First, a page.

Conservation of Resources

It is more important to honor Martin Luther King Jr. than to honor blacks.

It is also more important to honor George Washington and Abraham Lincoln than to honor “Presidents.”

And it is more important to honor Mollie Beattie than to honor women.

What? You’ve never heard of Mollie Beattie?

Black History Month is celebrated each February in the United States and Canada and in October in the UK. This month-long homage highlights contributions of black people and events.

Presidents Day (note the lack of an apostrophe) is a federal holiday here in the United States. We celebrate not on February 12 or February 22 but rather on the third Monday of the month so we can have a three day weekend.

Women’s History Month in March is major commemoration of the economic, political and social achievements of women.


Don’t get me wrong. I’m glad that American women can now own entire properties by bequest or outright purchase. The farmhouse we bought in Vermont came with an interesting history: the first Mrs. Stevens to live here outlived the first Mr. Stevens to live here (this was originally the Stevens farm). Mr. Stevens, apparently worried that his children would turn their mother out, bequeathed to her the use of a bedroom, “cooking facilities,” and the cellar for storage.

I’m glad that American politicians can now spend endless time on world-altering events like declaring holidays and then going on them.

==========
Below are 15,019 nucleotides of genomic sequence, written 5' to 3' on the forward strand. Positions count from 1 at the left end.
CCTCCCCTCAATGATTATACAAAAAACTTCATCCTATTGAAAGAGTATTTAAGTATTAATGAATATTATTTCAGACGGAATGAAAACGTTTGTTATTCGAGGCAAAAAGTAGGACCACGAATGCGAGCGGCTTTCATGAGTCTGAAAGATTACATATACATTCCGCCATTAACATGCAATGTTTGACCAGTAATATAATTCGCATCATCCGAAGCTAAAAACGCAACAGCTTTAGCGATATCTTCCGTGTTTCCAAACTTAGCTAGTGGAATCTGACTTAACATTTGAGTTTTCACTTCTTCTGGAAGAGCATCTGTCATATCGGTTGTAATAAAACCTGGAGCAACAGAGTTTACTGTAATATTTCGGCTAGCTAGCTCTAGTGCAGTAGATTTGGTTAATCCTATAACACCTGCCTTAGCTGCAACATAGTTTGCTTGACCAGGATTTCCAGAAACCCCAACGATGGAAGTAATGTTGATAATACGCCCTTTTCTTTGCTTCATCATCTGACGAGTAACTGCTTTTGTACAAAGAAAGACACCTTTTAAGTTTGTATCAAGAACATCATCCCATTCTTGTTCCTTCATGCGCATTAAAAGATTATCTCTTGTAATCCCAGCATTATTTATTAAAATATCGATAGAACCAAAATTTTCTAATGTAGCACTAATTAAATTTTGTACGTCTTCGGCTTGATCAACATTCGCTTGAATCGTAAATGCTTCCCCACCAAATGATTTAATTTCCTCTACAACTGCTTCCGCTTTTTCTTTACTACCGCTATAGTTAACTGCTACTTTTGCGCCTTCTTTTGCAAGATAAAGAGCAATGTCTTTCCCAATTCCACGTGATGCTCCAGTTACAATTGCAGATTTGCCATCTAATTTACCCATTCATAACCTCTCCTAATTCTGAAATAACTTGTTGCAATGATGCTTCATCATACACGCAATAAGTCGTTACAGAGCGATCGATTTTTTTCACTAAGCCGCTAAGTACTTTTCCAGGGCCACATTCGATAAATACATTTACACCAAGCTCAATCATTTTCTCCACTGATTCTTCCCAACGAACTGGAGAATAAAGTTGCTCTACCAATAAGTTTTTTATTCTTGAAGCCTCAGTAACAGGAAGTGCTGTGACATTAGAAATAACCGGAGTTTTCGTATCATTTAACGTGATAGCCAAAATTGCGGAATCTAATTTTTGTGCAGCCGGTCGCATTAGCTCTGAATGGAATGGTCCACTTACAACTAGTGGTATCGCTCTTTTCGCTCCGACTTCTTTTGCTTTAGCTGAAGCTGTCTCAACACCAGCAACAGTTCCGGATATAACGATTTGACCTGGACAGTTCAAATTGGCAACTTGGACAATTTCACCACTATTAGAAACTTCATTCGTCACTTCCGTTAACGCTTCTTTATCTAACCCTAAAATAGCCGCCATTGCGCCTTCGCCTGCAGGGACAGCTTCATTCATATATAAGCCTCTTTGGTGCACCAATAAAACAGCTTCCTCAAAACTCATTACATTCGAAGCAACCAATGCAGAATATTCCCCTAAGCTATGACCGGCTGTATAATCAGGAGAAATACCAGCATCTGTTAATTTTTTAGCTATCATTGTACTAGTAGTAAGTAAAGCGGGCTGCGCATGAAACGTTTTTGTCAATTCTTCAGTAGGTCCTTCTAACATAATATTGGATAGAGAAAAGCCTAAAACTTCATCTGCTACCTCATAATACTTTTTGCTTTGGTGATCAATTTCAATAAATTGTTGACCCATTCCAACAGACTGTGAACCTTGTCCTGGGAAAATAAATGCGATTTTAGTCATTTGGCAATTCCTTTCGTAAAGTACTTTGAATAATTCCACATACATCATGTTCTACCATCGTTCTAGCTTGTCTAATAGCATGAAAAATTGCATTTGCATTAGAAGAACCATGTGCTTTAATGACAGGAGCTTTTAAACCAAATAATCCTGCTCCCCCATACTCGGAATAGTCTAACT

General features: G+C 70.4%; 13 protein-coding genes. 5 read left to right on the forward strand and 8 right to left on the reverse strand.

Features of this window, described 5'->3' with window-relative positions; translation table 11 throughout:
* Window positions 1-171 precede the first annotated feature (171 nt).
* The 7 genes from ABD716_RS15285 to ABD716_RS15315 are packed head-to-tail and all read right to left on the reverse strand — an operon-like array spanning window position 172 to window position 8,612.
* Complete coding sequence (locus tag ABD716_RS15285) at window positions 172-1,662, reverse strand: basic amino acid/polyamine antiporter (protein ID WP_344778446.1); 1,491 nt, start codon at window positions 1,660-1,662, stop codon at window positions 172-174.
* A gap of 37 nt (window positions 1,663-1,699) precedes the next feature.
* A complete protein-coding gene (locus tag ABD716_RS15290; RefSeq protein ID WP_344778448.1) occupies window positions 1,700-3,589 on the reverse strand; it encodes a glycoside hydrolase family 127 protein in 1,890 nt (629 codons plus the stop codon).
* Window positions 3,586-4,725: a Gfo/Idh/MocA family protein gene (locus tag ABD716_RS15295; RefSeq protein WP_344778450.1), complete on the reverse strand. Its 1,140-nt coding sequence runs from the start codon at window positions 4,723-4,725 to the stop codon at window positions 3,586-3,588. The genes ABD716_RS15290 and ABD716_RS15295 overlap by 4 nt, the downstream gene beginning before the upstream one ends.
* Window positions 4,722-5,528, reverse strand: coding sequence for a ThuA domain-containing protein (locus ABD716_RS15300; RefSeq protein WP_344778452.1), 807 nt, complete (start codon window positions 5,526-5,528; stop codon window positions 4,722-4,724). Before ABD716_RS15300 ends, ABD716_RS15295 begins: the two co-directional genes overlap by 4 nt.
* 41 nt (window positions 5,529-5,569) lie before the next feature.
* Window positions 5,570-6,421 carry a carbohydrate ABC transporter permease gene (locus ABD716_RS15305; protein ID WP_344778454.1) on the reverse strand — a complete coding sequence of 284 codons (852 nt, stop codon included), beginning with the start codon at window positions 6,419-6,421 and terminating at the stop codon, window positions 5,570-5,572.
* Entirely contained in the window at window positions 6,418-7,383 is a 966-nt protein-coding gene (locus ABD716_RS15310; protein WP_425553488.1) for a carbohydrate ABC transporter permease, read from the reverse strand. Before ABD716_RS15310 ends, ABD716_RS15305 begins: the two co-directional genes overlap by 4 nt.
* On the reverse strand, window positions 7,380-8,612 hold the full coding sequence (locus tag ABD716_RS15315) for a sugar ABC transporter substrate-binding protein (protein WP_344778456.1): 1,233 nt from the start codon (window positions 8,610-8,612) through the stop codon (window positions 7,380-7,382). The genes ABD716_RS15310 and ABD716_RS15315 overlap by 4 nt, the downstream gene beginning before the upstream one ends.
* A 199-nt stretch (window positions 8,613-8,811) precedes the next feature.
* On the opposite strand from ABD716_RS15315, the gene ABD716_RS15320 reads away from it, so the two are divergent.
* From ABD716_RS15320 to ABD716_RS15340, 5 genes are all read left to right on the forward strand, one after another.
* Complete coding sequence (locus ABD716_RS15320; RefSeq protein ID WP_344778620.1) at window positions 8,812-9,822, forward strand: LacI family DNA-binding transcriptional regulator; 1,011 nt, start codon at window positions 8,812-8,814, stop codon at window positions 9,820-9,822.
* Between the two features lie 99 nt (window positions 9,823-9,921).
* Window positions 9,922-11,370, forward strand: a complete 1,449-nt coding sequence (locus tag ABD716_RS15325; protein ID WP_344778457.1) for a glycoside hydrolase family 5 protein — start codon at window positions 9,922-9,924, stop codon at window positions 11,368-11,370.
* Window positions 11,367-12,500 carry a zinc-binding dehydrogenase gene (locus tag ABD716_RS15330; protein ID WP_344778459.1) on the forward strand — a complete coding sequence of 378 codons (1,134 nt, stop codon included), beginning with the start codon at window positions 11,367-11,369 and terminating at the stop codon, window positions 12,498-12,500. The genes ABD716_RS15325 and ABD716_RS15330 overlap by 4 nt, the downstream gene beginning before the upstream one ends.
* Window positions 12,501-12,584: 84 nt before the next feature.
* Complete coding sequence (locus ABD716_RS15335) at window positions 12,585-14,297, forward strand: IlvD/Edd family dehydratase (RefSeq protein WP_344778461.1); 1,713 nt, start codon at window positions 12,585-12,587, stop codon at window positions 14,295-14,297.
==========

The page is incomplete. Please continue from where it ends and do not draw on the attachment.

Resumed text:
And I’m glad that Americans, whether black or white or purple or green can now buy houses, build businesses, go to school, marry, and vote. When I lived in New Jersey, the election judge who signed me in was a black man named Harper. He looked at my ID, looked at his name badge, and looked at my ID again.

“Oh,” he said, “You’re from the other side of the family.”

I was pleased but someday, we won’t notice which side of the family we came from.

We certainly need Presidents. Without them, Congress would have run amok with all this holidaying far sooner and the now-233 year history of this particular democratic experiment would have been written in about 87 years.

Martin Luther King Jr. started out as pastor of the Dexter Avenue Baptist Church in Alabama. As arguably the strongest voice for civil rights, he was first a man people might never heard of.

Mollie Beattie was a Vermonter and the first woman to lead the U.S. Fish and Wildlife Service. As arguably the strongest single voice for wildlife conservation, she was a woman most people still have never heard of.

George Washington and Abraham Lincoln are larger than life now but they were just George and Abe to their families and to the people nearest them.

They all gave us something more. George and Abe share two important traits with Martin and Mollie: they did more than they thought they would and they all inspired us to do more than we thought we could. That’s heroic.

We need heroes. When we honor mere Presidents, all we get is another sale.

2 thoughts on “Conservation of Resources

  1. I compliment the blogmaster for a very thought provoking entry presented in a clever and amusing way. I enjoyed it.

    I admit to never having heard of Mollie Beattie. But I will laud her next time I throw the smallest ones back. I wonder if her Washington D.C. swearing-in ceremony was heralded by the dynamics of angelic media terpsichore and the strategic placement of ten-thousand Porta Potties.

    We have indeed slighted our time-honored honorables. In fact, we have forgotten much of what it is that we are to honor–and the fervent ideals of MLK are no exception.

    As the hackneyed phrase goes: If Martin King were alive today and could see how his struggle of faith has devolved, he would turn over in his grave.

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